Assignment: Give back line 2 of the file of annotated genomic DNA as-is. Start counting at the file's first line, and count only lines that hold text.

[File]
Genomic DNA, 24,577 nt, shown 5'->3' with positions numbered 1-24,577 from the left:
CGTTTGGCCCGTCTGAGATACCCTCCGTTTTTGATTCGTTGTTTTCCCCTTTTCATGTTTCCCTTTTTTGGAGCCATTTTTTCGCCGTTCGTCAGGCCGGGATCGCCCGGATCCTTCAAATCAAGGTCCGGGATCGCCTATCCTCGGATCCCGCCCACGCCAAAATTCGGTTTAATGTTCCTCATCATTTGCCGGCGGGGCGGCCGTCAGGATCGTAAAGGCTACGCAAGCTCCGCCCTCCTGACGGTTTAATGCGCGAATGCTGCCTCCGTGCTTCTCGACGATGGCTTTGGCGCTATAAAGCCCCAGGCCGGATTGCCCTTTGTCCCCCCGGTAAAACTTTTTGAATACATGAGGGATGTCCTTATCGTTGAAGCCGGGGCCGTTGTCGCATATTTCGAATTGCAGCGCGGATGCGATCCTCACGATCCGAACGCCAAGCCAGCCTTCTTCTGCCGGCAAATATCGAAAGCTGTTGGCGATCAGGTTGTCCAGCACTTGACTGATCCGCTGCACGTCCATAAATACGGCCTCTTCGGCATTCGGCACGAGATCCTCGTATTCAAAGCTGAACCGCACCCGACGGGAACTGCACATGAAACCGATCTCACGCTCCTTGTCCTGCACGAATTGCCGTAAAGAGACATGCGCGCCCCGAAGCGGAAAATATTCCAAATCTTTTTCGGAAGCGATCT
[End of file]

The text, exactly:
CGTTTGGCCCGTCTGAGATACCCTCCGTTTTTGATTCGTTGTTTTCCCCTTTTCATGTTTCCCTTTTTTGGAGCCATTTTTTCGCCGTTCGTCAGGCCGGGATCGCCCGGATCCTTCAAATCAAGGTCCGGGATCGCCTATCCTCGGATCCCGCCCACGCCAAAATTCGGTTTAATGTTCCTCATCATTTGCCGGCGGGGCGGCCGTCAGGATCGTAAAGGCTACGCAAGCTCCGCCCTCCTGACGGTTTAATGCGCGAATGCTGCCTCCGTGCTTCTCGACGATGGCTTTGGCGCTATAAAGCCCCAGGCCGGATTGCCCTTTGTCCCCCCGGTAAAACTTTTTGAATACATGAGGGATGTCCTTATCGTTGAAGCCGGGGCCGTTGTCGCATATTTCGAATTGCAGCGCGGATGCGATCCTCACGATCCGAACGCCAAGCCAGCCTTCTTCTGCCGGCAAATATCGAAAGCTGTTGGCGATCAGGTTGTCCAGCACTTGACTGATCCGCTGCACGTCCATAAATACGGCCTCTTCGGCATTCGGCACGAGATCCTCGTATTCAAAGCTGAACCGCACCCGACGGGAACTGCACATGAAACCGATCTCACGCTCCTTGTCCTGCACGAATTGCCGTAAAGAGACATGCGCGCCCCGAAGCGGAAAATATTCCAAATCTTTTTCGGAAGCGATCT